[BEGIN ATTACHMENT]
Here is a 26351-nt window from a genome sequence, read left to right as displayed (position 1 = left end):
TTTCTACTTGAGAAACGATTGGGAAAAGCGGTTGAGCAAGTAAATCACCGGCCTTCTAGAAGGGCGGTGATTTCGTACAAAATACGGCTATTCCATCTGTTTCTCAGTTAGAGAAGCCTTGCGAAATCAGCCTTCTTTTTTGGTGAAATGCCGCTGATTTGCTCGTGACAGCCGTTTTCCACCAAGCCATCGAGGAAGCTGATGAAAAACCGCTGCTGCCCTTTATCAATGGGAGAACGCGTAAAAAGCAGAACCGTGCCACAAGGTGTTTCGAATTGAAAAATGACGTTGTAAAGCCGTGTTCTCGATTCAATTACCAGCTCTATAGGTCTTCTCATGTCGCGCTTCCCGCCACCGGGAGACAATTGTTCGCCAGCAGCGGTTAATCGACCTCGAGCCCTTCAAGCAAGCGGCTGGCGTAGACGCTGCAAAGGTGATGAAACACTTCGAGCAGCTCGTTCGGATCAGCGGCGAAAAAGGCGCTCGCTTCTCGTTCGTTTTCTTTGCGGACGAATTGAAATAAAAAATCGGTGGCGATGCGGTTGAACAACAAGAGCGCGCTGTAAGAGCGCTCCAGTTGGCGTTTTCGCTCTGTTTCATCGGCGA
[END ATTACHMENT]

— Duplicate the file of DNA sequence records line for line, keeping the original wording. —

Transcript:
Here is a 26351-nt window from a genome sequence, read left to right as displayed (position 1 = left end):
TTTCTACTTGAGAAACGATTGGGAAAAGCGGTTGAGCAAGTAAATCACCGGCCTTCTAGAAGGGCGGTGATTTCGTACAAAATACGGCTATTCCATCTGTTTCTCAGTTAGAGAAGCCTTGCGAAATCAGCCTTCTTTTTTGGTGAAATGCCGCTGATTTGCTCGTGACAGCCGTTTTCCACCAAGCCATCGAGGAAGCTGATGAAAAACCGCTGCTGCCCTTTATCAATGGGAGAACGCGTAAAAAGCAGAACCGTGCCACAAGGTGTTTCGAATTGAAAAATGACGTTGTAAAGCCGTGTTCTCGATTCAATTACCAGCTCTATAGGTCTTCTCATGTCGCGCTTCCCGCCACCGGGAGACAATTGTTCGCCAGCAGCGGTTAATCGACCTCGAGCCCTTCAAGCAAGCGGCTGGCGTAGACGCTGCAAAGGTGATGAAACACTTCGAGCAGCTCGTTCGGATCAGCGGCGAAAAAGGCGCTCGCTTCTCGTTCGTTTTCTTTGCGGACGAATTGAAATAAAAAATCGGTGGCGATGCGGTTGAACAACAAGAGCGCGCTGTAAGAGCGCTCCAGTTGGCGTTTTCGCTCTGTTTCATCGGCGA